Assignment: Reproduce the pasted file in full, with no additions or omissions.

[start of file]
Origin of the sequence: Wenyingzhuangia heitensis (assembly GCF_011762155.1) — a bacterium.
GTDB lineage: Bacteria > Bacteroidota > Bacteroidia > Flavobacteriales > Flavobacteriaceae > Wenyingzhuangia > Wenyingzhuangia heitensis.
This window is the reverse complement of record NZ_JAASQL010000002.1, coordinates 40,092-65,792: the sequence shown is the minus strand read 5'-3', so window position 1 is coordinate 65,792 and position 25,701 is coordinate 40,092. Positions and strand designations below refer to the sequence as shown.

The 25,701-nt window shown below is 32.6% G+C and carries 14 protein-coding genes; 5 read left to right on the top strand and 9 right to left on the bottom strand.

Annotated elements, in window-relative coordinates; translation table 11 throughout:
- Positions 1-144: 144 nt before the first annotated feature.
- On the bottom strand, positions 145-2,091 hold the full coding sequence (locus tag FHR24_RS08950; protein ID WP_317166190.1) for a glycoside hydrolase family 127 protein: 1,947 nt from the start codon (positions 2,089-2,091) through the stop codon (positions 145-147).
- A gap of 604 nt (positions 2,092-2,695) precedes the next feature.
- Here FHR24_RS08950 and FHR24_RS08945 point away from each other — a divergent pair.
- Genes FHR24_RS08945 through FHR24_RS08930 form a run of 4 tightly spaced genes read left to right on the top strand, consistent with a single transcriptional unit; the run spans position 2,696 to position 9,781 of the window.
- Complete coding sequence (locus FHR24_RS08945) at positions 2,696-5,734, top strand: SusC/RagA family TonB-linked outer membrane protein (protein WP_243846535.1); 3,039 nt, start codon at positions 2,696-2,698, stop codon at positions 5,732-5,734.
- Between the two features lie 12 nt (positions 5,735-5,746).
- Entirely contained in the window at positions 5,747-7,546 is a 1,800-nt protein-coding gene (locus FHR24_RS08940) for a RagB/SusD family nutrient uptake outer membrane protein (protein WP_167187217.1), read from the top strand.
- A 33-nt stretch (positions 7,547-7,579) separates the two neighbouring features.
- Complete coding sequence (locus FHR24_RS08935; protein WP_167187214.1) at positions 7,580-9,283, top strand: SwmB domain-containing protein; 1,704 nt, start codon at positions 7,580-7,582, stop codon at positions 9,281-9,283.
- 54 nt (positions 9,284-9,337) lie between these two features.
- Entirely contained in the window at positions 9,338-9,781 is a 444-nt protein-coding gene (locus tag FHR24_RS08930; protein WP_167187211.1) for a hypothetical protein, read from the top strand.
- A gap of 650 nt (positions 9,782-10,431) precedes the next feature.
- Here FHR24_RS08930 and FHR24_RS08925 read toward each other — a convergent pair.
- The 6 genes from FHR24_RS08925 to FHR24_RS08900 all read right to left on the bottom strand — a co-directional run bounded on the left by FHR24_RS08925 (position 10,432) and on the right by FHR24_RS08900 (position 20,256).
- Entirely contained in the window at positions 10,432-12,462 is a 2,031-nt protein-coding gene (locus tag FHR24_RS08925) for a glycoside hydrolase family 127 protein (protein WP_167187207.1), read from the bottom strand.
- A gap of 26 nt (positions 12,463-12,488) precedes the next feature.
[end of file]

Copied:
Origin of the sequence: Wenyingzhuangia heitensis (assembly GCF_011762155.1) — a bacterium.
GTDB lineage: Bacteria > Bacteroidota > Bacteroidia > Flavobacteriales > Flavobacteriaceae > Wenyingzhuangia > Wenyingzhuangia heitensis.
This window is the reverse complement of record NZ_JAASQL010000002.1, coordinates 40,092-65,792: the sequence shown is the minus strand read 5'-3', so window position 1 is coordinate 65,792 and position 25,701 is coordinate 40,092. Positions and strand designations below refer to the sequence as shown.

The 25,701-nt window shown below is 32.6% G+C and carries 14 protein-coding genes; 5 read left to right on the top strand and 9 right to left on the bottom strand.

Annotated elements, in window-relative coordinates; translation table 11 throughout:
- Positions 1-144: 144 nt before the first annotated feature.
- On the bottom strand, positions 145-2,091 hold the full coding sequence (locus tag FHR24_RS08950; protein ID WP_317166190.1) for a glycoside hydrolase family 127 protein: 1,947 nt from the start codon (positions 2,089-2,091) through the stop codon (positions 145-147).
- A gap of 604 nt (positions 2,092-2,695) precedes the next feature.
- Here FHR24_RS08950 and FHR24_RS08945 point away from each other — a divergent pair.
- Genes FHR24_RS08945 through FHR24_RS08930 form a run of 4 tightly spaced genes read left to right on the top strand, consistent with a single transcriptional unit; the run spans position 2,696 to position 9,781 of the window.
- Complete coding sequence (locus FHR24_RS08945) at positions 2,696-5,734, top strand: SusC/RagA family TonB-linked outer membrane protein (protein WP_243846535.1); 3,039 nt, start codon at positions 2,696-2,698, stop codon at positions 5,732-5,734.
- Between the two features lie 12 nt (positions 5,735-5,746).
- Entirely contained in the window at positions 5,747-7,546 is a 1,800-nt protein-coding gene (locus FHR24_RS08940) for a RagB/SusD family nutrient uptake outer membrane protein (protein WP_167187217.1), read from the top strand.
- A 33-nt stretch (positions 7,547-7,579) separates the two neighbouring features.
- Complete coding sequence (locus FHR24_RS08935; protein WP_167187214.1) at positions 7,580-9,283, top strand: SwmB domain-containing protein; 1,704 nt, start codon at positions 7,580-7,582, stop codon at positions 9,281-9,283.
- 54 nt (positions 9,284-9,337) lie between these two features.
- Entirely contained in the window at positions 9,338-9,781 is a 444-nt protein-coding gene (locus tag FHR24_RS08930; protein WP_167187211.1) for a hypothetical protein, read from the top strand.
- A gap of 650 nt (positions 9,782-10,431) precedes the next feature.
- Here FHR24_RS08930 and FHR24_RS08925 read toward each other — a convergent pair.
- The 6 genes from FHR24_RS08925 to FHR24_RS08900 all read right to left on the bottom strand — a co-directional run bounded on the left by FHR24_RS08925 (position 10,432) and on the right by FHR24_RS08900 (position 20,256).
- Entirely contained in the window at positions 10,432-12,462 is a 2,031-nt protein-coding gene (locus tag FHR24_RS08925) for a glycoside hydrolase family 127 protein (protein WP_167187207.1), read from the bottom strand.
- A gap of 26 nt (positions 12,463-12,488) precedes the next feature.